Fans of Louis C.K. were revelling after Louis won Emmy awards for best comedy writing for Louie and for his special Louis C.K. Live at the Beacon Theatre. His special, which was available only online, was such a critical and commercial success, it established him as not only a creative talent, but an enterprising digital entrepreneur.
So when Louis speaks about the intersection of his creative and commercial success, the industry listens. Below are links to two recent podcasts that will interest Louis C.K. fans, or anyone with an interest in the business of engaging audiences online or through television.
But first I'd like to share my "brush with greatness" story from the time I worked on a show for the Canadian "specialty channel," The Life Network.
In 1996 I had the good fortune to work on a Canadian TV talk show called John Oakley Live on Life. The host, John Oakley, is a connoisseur of contemporary comedy. My job was to get guests for the show; I was limited only by my imagination and my ability to convince people to come to Toronto for a night, all expenses paid.
The top comedy "gets" were Louis C.K., Ray Romano and Robert Schimmel.
Notable writers that I was able to convince to appear on the show included Tony Hendra, who wrote for National Lampoon magazine from its beginning in 1970, and Robert Smigel best known for writing the Saturday Night Live TV Funhouse cartoon shorts and as the puppeteer, and voice, behind Triumph, the Insult Comic Dog.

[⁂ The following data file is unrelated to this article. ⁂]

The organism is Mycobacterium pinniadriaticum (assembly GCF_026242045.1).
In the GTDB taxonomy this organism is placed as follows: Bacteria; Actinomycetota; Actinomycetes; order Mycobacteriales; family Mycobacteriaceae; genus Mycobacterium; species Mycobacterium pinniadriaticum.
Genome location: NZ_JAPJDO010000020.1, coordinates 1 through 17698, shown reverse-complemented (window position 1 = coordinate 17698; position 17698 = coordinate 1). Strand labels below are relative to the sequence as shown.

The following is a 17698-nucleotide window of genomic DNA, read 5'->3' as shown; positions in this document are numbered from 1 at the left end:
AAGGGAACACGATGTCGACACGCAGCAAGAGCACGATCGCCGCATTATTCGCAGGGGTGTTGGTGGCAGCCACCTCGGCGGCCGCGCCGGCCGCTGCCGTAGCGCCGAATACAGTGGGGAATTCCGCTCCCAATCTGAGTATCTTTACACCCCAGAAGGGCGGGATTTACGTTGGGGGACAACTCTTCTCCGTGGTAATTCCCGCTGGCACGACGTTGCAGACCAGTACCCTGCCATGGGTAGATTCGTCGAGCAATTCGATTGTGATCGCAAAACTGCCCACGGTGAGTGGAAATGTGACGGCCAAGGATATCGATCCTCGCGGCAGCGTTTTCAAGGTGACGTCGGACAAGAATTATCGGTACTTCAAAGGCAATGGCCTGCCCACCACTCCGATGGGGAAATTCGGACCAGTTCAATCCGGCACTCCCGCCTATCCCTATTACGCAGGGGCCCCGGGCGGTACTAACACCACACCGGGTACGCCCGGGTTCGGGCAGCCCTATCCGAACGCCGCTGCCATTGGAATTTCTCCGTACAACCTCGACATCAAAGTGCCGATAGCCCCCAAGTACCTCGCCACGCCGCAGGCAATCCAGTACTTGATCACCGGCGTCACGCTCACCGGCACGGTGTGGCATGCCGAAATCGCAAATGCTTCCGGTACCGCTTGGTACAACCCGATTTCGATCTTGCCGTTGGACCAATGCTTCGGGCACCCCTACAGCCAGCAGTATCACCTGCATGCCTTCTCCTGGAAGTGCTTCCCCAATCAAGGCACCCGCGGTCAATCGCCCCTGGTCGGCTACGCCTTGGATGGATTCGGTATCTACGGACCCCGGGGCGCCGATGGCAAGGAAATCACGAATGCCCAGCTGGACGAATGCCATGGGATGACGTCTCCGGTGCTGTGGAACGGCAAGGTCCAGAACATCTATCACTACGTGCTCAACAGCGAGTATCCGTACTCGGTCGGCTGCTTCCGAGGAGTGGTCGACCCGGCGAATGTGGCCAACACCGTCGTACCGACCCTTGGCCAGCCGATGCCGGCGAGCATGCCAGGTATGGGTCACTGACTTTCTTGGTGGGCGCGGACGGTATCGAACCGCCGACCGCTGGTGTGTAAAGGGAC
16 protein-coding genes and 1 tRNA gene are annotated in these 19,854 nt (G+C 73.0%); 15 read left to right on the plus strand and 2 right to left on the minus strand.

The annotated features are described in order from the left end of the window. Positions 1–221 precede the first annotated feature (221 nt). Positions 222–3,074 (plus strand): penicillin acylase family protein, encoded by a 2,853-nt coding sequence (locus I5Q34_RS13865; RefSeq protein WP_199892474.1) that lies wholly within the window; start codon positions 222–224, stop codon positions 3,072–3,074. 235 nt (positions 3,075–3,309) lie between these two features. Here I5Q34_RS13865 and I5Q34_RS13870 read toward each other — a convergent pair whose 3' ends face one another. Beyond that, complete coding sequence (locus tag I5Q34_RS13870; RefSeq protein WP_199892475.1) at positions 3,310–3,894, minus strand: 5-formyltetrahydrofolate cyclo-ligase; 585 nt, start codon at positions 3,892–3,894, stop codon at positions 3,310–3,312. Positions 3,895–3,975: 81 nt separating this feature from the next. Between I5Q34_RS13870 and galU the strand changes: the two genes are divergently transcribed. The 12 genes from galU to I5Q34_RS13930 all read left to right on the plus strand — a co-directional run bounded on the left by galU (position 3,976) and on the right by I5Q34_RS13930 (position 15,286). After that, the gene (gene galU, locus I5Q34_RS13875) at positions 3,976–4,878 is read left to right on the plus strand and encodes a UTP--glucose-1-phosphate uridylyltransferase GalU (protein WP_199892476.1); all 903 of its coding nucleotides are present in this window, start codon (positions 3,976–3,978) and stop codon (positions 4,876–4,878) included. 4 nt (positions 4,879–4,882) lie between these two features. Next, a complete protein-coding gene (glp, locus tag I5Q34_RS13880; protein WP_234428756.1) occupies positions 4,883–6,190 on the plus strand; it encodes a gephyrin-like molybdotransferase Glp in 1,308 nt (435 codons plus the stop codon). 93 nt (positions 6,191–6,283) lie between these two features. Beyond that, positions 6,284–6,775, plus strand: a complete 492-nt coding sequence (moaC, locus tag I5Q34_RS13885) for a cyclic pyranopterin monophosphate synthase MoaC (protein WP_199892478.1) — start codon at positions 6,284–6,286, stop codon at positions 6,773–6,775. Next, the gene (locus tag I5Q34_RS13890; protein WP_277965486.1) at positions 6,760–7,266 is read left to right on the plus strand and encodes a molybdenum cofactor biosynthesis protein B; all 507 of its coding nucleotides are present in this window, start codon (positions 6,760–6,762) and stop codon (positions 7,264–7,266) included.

Prior to his appearance on the show, I remember being really impressed with Louis C.K. He was prolific and hard working, directing short films on his own time, while writing for TV shows including The Dana Carvey Show and Late Night with Conan O'Brien. He took filmmaking very seriously.
Louis, like many others, had his share of ups and downs before gaining popular success. Here's a link to a recent, candid interview on KCRW's The Treatment. Louis talks about his early work, especially his 2001 box office flop Pootie Tang. The references to Fellini and Godard won't come as a surprise to serious fans.
And here's a marvellous companion piece. It's an interview, from KCRW's The Business, with the president of FX Networks John Landgraf. Landgraf transformed FX into a producer of creative, award-winning television. He accomplished this, in part, through the unconventional deal he struck with Louis C.K. (Landgraf also talks about why he passed on the critical and commercial success Breaking Bad.)
Enjoy the podcasts. If you haven't already heard it, the other podcast not to be missed is Louis' appearance on Marc Maron's popular WTF Podcast.
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